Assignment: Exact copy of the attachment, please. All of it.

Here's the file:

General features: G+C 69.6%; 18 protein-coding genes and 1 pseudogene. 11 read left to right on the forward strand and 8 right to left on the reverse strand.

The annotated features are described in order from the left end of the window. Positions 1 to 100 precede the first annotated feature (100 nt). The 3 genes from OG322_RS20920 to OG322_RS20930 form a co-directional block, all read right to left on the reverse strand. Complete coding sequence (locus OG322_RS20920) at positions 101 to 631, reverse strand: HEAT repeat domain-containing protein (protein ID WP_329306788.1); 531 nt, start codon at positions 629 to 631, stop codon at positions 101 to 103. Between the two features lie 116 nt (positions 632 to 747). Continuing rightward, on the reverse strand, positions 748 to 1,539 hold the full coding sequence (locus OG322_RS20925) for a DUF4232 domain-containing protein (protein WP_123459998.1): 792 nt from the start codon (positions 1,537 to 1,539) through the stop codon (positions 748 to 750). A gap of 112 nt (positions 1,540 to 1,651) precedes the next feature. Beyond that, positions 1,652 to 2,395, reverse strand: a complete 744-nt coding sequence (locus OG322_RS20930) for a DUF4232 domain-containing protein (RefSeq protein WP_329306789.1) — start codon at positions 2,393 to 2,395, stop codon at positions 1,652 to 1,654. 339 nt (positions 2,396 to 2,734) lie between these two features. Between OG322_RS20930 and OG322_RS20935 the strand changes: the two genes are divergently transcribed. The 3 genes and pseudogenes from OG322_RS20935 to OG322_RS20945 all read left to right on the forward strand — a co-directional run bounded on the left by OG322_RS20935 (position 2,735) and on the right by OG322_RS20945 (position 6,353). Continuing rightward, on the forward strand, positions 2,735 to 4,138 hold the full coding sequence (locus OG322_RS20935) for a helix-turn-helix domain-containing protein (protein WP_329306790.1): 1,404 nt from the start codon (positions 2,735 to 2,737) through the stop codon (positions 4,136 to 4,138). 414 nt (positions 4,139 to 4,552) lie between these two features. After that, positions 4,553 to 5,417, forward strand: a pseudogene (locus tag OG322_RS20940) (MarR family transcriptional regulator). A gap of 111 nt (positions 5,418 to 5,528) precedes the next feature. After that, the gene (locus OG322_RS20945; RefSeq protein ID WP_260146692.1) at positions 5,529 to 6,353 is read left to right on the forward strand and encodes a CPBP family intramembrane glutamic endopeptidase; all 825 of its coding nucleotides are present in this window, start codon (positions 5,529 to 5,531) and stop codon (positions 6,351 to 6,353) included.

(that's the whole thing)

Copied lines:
General features: G+C 69.6%; 18 protein-coding genes and 1 pseudogene. 11 read left to right on the forward strand and 8 right to left on the reverse strand.

The annotated features are described in order from the left end of the window. Positions 1 to 100 precede the first annotated feature (100 nt). The 3 genes from OG322_RS20920 to OG322_RS20930 form a co-directional block, all read right to left on the reverse strand. Complete coding sequence (locus OG322_RS20920) at positions 101 to 631, reverse strand: HEAT repeat domain-containing protein (protein ID WP_329306788.1); 531 nt, start codon at positions 629 to 631, stop codon at positions 101 to 103. Between the two features lie 116 nt (positions 632 to 747). Continuing rightward, on the reverse strand, positions 748 to 1,539 hold the full coding sequence (locus OG322_RS20925) for a DUF4232 domain-containing protein (protein WP_123459998.1): 792 nt from the start codon (positions 1,537 to 1,539) through the stop codon (positions 748 to 750). A gap of 112 nt (positions 1,540 to 1,651) precedes the next feature. Beyond that, positions 1,652 to 2,395, reverse strand: a complete 744-nt coding sequence (locus OG322_RS20930) for a DUF4232 domain-containing protein (RefSeq protein WP_329306789.1) — start codon at positions 2,393 to 2,395, stop codon at positions 1,652 to 1,654. 339 nt (positions 2,396 to 2,734) lie between these two features. Between OG322_RS20930 and OG322_RS20935 the strand changes: the two genes are divergently transcribed. The 3 genes and pseudogenes from OG322_RS20935 to OG322_RS20945 all read left to right on the forward strand — a co-directional run bounded on the left by OG322_RS20935 (position 2,735) and on the right by OG322_RS20945 (position 6,353). Continuing rightward, on the forward strand, positions 2,735 to 4,138 hold the full coding sequence (locus OG322_RS20935) for a helix-turn-helix domain-containing protein (protein WP_329306790.1): 1,404 nt from the start codon (positions 2,735 to 2,737) through the stop codon (positions 4,136 to 4,138). 414 nt (positions 4,139 to 4,552) lie between these two features. After that, positions 4,553 to 5,417, forward strand: a pseudogene (locus tag OG322_RS20940) (MarR family transcriptional regulator). A gap of 111 nt (positions 5,418 to 5,528) precedes the next feature. After that, the gene (locus OG322_RS20945; RefSeq protein ID WP_260146692.1) at positions 5,529 to 6,353 is read left to right on the forward strand and encodes a CPBP family intramembrane glutamic endopeptidase; all 825 of its coding nucleotides are present in this window, start codon (positions 5,529 to 5,531) and stop codon (positions 6,351 to 6,353) included.